*Action Comics Annual #12
*Batman: Streets Of
*Jack Of Fables #35
*Madman Atomic Comics #16
*Tales Of The Teenage Mutant Ninja Turtles #59
*20th Century Boys Vol.2 TP
*Starman Omnibus Vol. 3 HC
*Lazarus Jack GN (library)
*Blessed Thistle GN (library)
*Oishinbo: Sake TP
*Zero Girl #1-5
*Zero Girl: Full Circle #1-5
*Fun With Milk And Cheese TP
*French Milk GN
*Popgun Vol.3 TP
*B.P.R.D. Vol. 3: Plague Of Frogs TP
*B.P.R.D. Vol. 4: The Dead TP
*B.P.R.D. Vol. 5: The Black Flame TP
*(finished) My Inner Bimbo TP
*Starman Omnibus Vol. 2 HC
*Everything ‘bought’ except for Starman Vol.3 and 20th Century Boys
Food and comics, two of my favourite things, they rarely cross over and food might not seem like it could do so successfully beyond a visual point or as prop in a scene or as tool to bring characters together. But both French Milk and more so in Oishinbo prove that it can take centre stage in a comic book.
Lucy Knisley’s French Milk is an illustrated travelogue of her trip to
When I saw the cover last year in Previews I was instantly attracted to it because of it’s blend of photo and ink drawing, one of few times I’d seen this done well, which was exciting and good to see because when I was ten I had wanted to make a superhero comic using these mediums. Then the book lived on my Amazon wish list for many months. When Free Comic Book Day came around, I picked up a few things which have been sitting in my to read pile but have kept saving for later because I didn’t want them to be over if they were as good as I was hoping they would be (I’ll get to Athena Voltaire very soon). Needless to say French Milk lived up to and even surpassed all expectations I had. From the beautiful line work to the constant barrage of exciting food to the dilemmas of being an early twenty something, it was a pleasure to read.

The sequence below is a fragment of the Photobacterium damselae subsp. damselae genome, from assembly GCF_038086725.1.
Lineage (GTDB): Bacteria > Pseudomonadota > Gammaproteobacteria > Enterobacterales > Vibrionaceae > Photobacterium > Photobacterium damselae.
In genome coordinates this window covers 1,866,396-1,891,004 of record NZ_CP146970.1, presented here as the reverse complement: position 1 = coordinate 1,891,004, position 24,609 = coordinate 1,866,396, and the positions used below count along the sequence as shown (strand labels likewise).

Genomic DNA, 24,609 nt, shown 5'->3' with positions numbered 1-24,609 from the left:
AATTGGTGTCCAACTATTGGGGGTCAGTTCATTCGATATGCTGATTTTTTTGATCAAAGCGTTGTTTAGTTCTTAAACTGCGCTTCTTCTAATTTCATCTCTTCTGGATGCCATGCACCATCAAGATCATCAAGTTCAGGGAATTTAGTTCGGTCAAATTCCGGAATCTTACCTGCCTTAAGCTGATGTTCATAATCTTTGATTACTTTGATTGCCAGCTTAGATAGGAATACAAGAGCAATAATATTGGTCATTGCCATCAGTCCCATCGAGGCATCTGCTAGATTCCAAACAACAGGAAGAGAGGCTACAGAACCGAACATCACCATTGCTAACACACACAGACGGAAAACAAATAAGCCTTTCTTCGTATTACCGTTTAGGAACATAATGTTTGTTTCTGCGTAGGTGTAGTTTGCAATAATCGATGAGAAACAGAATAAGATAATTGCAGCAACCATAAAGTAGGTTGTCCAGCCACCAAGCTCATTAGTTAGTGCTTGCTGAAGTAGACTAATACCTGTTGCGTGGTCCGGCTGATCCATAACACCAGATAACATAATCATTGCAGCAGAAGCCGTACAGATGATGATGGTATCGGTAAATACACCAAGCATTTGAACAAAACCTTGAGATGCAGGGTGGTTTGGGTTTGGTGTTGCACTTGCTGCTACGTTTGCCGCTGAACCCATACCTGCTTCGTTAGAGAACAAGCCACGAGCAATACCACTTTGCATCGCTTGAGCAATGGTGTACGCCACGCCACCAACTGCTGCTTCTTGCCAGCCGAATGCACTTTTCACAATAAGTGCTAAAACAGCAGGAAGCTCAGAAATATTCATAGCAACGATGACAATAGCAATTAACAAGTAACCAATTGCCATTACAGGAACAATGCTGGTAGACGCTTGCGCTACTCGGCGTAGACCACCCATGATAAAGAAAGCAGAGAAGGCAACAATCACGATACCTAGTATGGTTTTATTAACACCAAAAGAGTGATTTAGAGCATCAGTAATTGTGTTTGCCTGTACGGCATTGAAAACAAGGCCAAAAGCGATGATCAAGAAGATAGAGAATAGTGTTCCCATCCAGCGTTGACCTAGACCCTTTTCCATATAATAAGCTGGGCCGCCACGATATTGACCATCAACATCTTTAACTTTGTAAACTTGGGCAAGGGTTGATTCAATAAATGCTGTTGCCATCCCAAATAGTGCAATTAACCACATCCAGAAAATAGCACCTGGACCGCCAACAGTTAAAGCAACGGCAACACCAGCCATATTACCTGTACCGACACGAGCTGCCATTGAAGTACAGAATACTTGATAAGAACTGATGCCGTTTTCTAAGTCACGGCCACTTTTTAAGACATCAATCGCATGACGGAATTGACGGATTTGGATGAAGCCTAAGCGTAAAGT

Tetsu Kariya and Akira Hanasaki’s Oishinbo follows Yamaoka Shiro and Kurita Yuko on their unenviable task of creating the Ultimate Menu for Tozai News. Each volume of the series focus on a different subject, the first tackled Japanese cuisine and this week I read the one focusing on sake. Next in my pile is ramen and gyoza, forthcoming are on subjects such as sushi and sashimi, vegetables, etc.
On the surface this may seem like a very dry subject for a series but it is far from that. Each ‘chapter’ is about twenty pages and usually focuses on certain aspects of the food or drink that is featured. There is a constant story running through each volume that is easy to get into and is mainly there add more to the journey. At the same time as being extremely informative and interesting it is also filled with great moments of light hearted humour. The characters are depicted in a ‘cartoony’ manner while panels depicting buildings or food are highly detailed in a photo realistic style.
This could be a good introduction to manga for those who think that it is all speed lines and two or three panels per page. Most pages have six-ten panels and are dialogue heavy but never in an over used fashion.